I, along with several of my fellow Haiti-missionaries, recently shared an article on Facebook about rethinking Operation Christmas Child, and it created quite the conversation. (The article can be found here.)

Many people were upset by the article, some saying it was just wrong and others saying it was a liberal agenda (although it was published by Baptist News). And while I wanted to shout “just because you don’t like it, doesn’t make it untrue”, I thought better of adding fuel to the fire.

But one friend of mine asked a great question that I thought was worth sharing! She asked if I had alternative ideas. I do. Here are a few:


  • Christmas bake sales and other fundraisers can be great ways to raise money for things like ….
    • school sponsorships (our non-profit and many others offer this opportunity)
    • cow/pig/goat or other income-producing animal (KORE, Heifer International, etc.)
    • you can donate a Family Farm Pack through Harvest107 (shameless plug #2) to help women grow their own food
  • team up with your local Baptist or Methodist children’s home to get the kids’ gifts … many won’t allow visitors (which is best) but those kids are often forgotten during the holidays
  • your group/church can host an Angel Tree to purchase gifts for children in need through Salvation Army
  • team up with your local homeless/women’s shelter to provide Christmas Eve/Christmas dinner

Our family does something we call the Christmas JOY Breakfast when we are in the US. We started it when Clover was about 2 or 3 (2010/2011?) … there are probably plenty of ways you could do this, but here’s how our family does it:

We collect donations of the following: socks, blankets, gloves, hats, wet wipes, deodorant, toothbrushes, pocket size combs/brushes, feminine products, pocket size tissues packs, PowerAde, reusable grocery sacks and cosmetic bags. We spend an evening stuffing bags – cosmetic bags for women and men with the personal care items, reusable sacks with blankets, and warmth items, adding a cosmetic bag to each sack.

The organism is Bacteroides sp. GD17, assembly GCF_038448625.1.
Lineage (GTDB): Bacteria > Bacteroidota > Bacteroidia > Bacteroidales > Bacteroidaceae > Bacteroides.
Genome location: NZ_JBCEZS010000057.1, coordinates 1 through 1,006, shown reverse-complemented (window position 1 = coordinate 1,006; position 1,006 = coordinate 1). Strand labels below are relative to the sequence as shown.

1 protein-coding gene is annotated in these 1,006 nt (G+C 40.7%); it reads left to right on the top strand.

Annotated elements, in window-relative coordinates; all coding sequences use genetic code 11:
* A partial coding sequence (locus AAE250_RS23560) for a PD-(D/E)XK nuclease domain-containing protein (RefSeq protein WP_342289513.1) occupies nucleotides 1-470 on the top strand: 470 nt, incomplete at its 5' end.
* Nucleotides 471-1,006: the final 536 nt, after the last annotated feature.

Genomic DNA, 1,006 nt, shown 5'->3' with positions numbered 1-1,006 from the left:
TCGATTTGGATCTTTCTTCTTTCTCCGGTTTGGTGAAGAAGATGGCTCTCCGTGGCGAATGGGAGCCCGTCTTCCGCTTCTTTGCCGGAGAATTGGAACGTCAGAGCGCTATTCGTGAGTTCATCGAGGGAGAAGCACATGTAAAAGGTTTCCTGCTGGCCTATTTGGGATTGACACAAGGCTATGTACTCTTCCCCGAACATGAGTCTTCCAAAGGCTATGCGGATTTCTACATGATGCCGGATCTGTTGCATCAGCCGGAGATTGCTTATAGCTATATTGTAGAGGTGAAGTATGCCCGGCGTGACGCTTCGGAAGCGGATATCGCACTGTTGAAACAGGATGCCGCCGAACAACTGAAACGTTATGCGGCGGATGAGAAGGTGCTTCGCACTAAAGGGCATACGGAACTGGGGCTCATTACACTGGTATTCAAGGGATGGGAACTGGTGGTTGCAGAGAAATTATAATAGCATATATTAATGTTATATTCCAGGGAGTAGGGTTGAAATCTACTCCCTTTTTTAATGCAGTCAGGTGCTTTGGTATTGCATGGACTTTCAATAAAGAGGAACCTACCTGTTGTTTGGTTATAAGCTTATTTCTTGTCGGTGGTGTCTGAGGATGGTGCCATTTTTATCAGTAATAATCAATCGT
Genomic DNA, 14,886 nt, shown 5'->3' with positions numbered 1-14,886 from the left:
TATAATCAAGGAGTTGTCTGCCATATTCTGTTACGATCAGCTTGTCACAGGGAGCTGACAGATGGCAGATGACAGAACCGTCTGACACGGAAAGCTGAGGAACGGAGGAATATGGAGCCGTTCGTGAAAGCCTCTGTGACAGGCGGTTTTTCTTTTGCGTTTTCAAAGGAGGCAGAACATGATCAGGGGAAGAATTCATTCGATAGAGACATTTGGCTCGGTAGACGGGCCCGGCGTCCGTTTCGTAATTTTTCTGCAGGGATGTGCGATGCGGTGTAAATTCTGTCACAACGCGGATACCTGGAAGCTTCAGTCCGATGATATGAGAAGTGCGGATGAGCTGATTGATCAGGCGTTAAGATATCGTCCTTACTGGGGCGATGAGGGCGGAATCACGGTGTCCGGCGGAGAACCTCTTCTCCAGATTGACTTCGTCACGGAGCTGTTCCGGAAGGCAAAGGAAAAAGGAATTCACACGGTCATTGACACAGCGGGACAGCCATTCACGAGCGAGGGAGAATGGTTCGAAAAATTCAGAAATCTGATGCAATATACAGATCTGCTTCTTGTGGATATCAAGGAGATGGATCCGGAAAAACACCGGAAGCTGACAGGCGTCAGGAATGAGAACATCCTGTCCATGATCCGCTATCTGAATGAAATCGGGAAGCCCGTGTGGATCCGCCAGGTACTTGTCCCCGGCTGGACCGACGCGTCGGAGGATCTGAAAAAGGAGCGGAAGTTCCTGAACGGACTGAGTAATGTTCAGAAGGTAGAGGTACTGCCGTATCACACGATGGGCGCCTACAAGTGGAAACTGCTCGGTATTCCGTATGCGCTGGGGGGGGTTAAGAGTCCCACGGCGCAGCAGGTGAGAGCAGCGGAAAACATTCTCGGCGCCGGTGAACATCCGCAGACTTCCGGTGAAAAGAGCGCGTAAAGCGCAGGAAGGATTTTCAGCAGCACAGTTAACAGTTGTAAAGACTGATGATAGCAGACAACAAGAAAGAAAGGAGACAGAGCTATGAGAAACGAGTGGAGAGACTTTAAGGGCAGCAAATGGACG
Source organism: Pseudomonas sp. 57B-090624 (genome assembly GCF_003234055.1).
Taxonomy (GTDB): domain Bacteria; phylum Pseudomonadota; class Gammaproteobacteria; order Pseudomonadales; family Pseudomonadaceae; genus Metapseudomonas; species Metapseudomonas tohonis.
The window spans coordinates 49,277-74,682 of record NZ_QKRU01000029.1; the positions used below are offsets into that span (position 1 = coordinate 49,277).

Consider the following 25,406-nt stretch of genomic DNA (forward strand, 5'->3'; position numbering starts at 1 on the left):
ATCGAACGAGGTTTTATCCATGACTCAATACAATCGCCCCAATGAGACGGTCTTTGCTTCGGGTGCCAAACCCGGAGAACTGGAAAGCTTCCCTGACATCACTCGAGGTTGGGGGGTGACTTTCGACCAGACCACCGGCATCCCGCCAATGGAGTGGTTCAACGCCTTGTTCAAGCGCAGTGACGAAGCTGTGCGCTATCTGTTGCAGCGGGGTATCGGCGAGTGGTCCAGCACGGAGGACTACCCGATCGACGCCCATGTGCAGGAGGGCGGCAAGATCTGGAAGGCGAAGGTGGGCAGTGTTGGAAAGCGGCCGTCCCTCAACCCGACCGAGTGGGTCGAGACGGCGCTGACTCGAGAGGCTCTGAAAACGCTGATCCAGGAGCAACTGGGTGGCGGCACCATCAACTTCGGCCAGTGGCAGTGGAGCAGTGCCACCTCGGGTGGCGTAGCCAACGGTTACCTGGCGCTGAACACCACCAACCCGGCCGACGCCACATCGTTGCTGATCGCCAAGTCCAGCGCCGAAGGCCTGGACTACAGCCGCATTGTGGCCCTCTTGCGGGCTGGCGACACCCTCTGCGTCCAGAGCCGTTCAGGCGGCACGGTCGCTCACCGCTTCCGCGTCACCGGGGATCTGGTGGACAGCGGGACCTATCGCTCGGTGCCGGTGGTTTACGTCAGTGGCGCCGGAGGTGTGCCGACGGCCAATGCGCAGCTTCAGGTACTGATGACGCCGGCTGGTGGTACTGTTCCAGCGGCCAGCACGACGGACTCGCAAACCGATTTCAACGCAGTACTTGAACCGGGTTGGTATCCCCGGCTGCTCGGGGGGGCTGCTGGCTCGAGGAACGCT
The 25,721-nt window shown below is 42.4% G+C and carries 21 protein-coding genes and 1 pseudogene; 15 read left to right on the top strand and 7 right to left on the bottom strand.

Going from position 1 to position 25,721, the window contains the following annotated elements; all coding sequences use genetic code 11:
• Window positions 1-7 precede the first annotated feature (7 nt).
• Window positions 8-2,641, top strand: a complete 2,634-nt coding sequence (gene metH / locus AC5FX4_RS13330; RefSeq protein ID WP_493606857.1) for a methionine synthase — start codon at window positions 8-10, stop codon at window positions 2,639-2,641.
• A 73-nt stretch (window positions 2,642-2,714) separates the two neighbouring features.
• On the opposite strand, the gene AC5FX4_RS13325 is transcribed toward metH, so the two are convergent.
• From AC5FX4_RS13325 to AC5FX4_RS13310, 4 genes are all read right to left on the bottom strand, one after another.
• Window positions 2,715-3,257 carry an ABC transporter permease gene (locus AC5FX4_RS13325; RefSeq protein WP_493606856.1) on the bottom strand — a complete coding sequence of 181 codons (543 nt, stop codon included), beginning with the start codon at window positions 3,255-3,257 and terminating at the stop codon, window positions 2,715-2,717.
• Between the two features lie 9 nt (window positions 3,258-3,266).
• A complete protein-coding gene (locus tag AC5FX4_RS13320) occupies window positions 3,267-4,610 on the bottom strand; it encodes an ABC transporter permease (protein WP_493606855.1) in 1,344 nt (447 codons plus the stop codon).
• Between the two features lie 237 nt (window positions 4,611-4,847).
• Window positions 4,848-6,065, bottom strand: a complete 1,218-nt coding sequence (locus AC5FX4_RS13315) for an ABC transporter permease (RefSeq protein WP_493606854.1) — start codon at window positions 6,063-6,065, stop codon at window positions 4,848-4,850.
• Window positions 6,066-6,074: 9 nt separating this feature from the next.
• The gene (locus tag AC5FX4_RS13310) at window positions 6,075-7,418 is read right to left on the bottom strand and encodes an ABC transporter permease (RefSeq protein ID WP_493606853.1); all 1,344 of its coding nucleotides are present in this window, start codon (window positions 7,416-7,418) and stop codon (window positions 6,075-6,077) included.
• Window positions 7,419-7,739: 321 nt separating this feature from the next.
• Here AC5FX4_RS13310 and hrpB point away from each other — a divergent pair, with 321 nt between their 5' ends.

On Christmas morning, we cook up sausage & egg biscuits and wrap them up. We pour ourselves coffee and hot chocolate and head out into the homeless communities that didn’t get into a shelter the night before. We spend the morning in the park usually, passing out bags and breakfasts while enjoying our time together as a family and with our new friends. We have gotten to meet some pretty interesting people and heard some stories.

No is allowed to even speak of Christmas presents before we do the JOY breakfast. After the last bag is given, and the last goodbye is said, we head back to have our own breakfast and continue to celebrate Christmas. One of the the greatest things about spending our Christmas morning like this that our kids have grown up knowing that hard times can fall on anyone, anytime. They have learned there are names and stories with each face and not to be afraid of people who are different.

I don’t share this to brag about our family, but to encourage others to spend their Christmas morning like this at least once. It is a great reminder of what Christmas is truly about.

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